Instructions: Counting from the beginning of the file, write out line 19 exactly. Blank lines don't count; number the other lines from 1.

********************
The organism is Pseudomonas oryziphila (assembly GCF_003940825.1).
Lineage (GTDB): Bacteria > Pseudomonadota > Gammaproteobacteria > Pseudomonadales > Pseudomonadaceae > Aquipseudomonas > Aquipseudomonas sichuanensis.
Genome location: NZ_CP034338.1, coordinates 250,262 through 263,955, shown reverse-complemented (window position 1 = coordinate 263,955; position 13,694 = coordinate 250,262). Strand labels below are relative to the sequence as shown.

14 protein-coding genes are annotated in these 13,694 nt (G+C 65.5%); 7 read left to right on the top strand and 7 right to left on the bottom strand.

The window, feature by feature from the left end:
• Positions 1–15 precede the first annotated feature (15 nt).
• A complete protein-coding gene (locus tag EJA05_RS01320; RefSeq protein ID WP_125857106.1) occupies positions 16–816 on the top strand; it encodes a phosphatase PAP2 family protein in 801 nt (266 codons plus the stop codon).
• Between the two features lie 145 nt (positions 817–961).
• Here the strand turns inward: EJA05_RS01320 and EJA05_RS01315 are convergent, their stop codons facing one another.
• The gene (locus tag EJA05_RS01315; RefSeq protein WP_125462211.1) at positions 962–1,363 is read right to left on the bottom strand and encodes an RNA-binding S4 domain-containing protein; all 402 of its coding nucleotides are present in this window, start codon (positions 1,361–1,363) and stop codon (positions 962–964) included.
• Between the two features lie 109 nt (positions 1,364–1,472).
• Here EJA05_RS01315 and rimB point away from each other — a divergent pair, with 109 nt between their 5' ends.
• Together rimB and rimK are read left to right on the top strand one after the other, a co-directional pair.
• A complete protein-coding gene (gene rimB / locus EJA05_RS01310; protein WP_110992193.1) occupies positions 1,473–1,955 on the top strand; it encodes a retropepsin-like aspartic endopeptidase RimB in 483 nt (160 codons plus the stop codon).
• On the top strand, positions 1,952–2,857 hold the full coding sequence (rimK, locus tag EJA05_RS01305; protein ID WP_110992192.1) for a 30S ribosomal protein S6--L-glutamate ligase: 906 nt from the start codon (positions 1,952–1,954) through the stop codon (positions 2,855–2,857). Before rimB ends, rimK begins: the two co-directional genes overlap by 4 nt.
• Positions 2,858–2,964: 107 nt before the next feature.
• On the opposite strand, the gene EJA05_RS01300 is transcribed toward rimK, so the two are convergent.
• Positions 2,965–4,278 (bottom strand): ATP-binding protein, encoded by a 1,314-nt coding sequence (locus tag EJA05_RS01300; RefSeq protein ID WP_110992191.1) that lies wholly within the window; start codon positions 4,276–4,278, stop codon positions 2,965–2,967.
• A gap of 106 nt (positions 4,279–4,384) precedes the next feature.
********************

• A gap of 106 nt (positions 4,279–4,384) precedes the next feature.